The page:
Post drinking mornings are difficult to deal with. We wake up the next morning with our heads pounding and our bodies aching. What’s worst is that with age, it seems to get harder to deal with. So what do we do when we wake up with that familiar throbbing headache?
We’ve curated a list of the top 5 drinking nations, by liquor consumption per capita, to share their unique remedies for getting over the queasy stomachs, nausea and headaches.
It’s not surprising that South Korea has its own unique remedy for their drinking recovery. South Koreans drink 14 shots of liquor per week on average, which is the most in the world. After a night out of heavy drinking, Koreans look for Haejangguk, which literally translates to “hangover soup.” It’s one of the most popular things to eat after a night of drinking in Korea. There are variations of Haejangguk, ranging from using pork, ox-bone, dried pollock, and bean sprout as the main ingredients. These stews can be found 24 hours a day, and convenient enough to pick up on your way to work in the morning. They are loaded with meaty ingredients and veggies packed with vitamins thought to facilitate energy recovery.
Hard drinking has long been a Russian habit. In fact, more than 30% of all deaths in Russia in 2012 were attributable to alcohol, according to OECD. So how do Russians deal with the pain? They combat drinking symptoms by consuming juice from a jar of pickles. This is actually quite effective, and our team is a big fan of this remedy. Alcohol is diuretic; it literally drains water out of our body. Fortunately, pickle juices contain water and lots of salt; two things you lose through alcohol consumption. Pickle juice can help us combat our headaches, dizziness, and cramping which occur from dehydration and electrolyte loss.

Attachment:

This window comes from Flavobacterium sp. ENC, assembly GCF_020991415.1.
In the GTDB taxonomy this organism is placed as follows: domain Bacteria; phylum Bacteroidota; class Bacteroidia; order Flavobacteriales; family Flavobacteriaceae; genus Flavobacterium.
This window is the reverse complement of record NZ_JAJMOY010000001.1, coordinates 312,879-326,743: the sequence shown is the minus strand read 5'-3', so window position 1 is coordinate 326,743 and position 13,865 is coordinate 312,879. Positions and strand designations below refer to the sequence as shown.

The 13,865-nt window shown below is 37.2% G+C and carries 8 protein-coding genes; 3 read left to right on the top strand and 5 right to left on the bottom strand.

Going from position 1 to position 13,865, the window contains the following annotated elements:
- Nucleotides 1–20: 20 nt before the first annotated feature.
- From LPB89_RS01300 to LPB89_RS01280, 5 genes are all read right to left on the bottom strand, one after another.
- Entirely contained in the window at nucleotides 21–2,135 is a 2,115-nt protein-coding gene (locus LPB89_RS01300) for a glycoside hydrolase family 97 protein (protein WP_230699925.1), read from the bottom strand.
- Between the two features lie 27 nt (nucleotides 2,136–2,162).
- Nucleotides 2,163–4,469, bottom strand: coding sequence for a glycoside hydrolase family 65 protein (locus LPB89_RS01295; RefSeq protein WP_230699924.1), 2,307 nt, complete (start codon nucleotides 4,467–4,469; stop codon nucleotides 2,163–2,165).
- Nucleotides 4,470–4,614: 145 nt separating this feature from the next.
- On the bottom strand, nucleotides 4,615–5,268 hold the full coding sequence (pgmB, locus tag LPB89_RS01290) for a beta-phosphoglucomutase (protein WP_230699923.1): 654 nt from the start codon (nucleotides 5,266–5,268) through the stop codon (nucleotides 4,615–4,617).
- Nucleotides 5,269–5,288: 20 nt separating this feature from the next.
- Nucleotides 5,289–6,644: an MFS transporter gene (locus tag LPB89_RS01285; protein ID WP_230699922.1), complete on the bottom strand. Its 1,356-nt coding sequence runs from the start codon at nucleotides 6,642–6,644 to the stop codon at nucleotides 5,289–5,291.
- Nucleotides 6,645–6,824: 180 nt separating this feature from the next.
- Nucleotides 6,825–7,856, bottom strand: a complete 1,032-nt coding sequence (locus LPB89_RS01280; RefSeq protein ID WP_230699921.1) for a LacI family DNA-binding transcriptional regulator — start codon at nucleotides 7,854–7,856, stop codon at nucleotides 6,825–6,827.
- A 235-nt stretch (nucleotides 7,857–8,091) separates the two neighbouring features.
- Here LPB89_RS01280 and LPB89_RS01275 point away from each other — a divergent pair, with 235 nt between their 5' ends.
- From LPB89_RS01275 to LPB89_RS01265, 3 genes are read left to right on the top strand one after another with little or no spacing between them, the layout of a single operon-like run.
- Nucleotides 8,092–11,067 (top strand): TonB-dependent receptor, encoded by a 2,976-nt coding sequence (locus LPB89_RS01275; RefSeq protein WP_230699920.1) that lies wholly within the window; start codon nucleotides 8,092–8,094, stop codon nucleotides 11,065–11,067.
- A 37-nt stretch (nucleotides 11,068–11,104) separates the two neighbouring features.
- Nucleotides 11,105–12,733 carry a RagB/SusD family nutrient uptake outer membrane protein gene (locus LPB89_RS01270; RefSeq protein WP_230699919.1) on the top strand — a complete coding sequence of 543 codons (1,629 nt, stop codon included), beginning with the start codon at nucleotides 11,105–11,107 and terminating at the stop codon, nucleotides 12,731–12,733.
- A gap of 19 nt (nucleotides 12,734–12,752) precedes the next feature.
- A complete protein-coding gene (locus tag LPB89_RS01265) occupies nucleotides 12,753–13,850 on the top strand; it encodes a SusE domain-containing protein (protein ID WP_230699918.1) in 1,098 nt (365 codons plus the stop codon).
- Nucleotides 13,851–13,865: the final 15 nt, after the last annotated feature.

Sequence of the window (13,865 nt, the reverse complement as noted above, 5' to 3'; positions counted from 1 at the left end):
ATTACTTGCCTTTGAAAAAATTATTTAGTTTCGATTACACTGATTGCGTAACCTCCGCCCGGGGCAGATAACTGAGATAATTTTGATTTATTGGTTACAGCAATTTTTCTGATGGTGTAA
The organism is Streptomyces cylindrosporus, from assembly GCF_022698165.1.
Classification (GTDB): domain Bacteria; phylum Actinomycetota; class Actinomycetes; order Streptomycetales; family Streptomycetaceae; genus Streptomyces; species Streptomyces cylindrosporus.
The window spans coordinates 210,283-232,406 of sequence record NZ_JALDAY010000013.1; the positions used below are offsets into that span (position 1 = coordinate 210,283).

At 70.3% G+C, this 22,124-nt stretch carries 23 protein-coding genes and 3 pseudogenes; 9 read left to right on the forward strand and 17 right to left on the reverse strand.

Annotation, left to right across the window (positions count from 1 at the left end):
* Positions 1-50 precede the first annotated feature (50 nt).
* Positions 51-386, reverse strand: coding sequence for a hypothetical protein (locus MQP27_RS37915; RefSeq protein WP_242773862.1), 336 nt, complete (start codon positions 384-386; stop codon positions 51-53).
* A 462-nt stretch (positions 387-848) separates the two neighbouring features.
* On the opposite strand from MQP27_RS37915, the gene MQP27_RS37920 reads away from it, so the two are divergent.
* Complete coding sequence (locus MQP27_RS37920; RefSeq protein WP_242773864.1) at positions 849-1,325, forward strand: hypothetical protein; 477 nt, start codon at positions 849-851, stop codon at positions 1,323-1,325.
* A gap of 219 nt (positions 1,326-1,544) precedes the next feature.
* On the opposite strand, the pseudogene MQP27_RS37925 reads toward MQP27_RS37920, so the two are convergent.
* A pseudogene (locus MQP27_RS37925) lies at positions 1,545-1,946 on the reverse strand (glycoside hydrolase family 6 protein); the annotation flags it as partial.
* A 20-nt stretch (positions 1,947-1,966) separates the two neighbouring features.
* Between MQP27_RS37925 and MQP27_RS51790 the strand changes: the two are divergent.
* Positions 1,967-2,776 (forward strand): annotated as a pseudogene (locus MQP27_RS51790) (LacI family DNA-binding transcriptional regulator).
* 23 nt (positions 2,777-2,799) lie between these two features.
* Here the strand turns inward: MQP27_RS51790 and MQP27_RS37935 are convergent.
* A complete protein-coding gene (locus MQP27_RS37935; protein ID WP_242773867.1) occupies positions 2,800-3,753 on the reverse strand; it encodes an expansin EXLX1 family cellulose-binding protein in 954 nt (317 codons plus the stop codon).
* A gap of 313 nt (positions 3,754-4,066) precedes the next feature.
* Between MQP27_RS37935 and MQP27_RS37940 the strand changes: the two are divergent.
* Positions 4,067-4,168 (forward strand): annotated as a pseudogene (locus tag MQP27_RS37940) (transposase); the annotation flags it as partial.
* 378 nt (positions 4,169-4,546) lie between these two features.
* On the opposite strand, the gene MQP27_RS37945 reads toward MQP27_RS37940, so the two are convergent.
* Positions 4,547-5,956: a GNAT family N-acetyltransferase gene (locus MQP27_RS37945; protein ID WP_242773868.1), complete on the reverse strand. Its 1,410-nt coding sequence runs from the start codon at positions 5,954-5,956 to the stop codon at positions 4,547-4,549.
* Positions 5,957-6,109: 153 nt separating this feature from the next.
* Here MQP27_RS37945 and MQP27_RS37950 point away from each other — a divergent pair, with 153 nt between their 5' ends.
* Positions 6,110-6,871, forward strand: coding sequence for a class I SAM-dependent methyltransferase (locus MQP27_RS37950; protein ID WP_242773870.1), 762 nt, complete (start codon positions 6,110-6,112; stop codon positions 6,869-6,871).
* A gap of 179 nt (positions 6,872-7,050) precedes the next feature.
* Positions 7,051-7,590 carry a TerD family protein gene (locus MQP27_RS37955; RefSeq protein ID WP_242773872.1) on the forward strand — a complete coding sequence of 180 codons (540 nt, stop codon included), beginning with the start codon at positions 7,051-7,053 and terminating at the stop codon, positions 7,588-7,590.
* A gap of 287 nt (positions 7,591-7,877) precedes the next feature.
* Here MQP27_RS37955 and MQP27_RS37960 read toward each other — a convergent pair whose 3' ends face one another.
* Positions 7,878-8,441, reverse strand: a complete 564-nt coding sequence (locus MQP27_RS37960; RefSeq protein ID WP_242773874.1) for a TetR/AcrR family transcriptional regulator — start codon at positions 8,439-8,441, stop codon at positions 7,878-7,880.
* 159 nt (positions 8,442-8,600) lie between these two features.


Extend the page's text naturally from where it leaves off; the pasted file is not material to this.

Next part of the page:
The balut egg looks like something you’d see on Bizzare Foods tv show, but it is a common street food throughout Southeast Asia. This traditional Filipino cure is a duck embryo boiled in the egg. You make a hole in the egg to suck out the juices, and then you feast on the yolk. As you crack open the egg shell, you can see a partially-formed duck embryo inside, complete with a beak. As odd as this remedy is, the way you drink it is even stranger; you swallow the whole thing without chewing! Surprisingly though, balut is packed with cysteine, a substance that helps break down toxin in our liver.
In Thailand, drinkers often fix a plate of Phad Ki Mao, nicknamed drunken noodles. Locals claim that this is best eaten while you’re drinking alcohol; not after. It is believed that this spicy noodle lets them sweat out toxins and shake the queasy feeling. You can find drunken noodles easily on the streets by hitting up nearby noodle stands.
Japanese often rely on pickled dried ume to push away their alcohol woes. This pickled ume is highly concentrated, and make most people scrunch their face from the sourness. Some steep it in green tea to dilute the concentration. Umeboshi has been a Japanese cure-all for many centuries. The organic acid and alkaline qualities of umeboshi are believed to improve liver function, aid digestion, and dispel fatigue. Additionally, they’re loaded with electrolytes like sodium and potassium — helping you replenish electrolytes lost through alcohol consumption.
Do you know any other unique remedies shared by different cultures? Comment below! We’d love to learn more.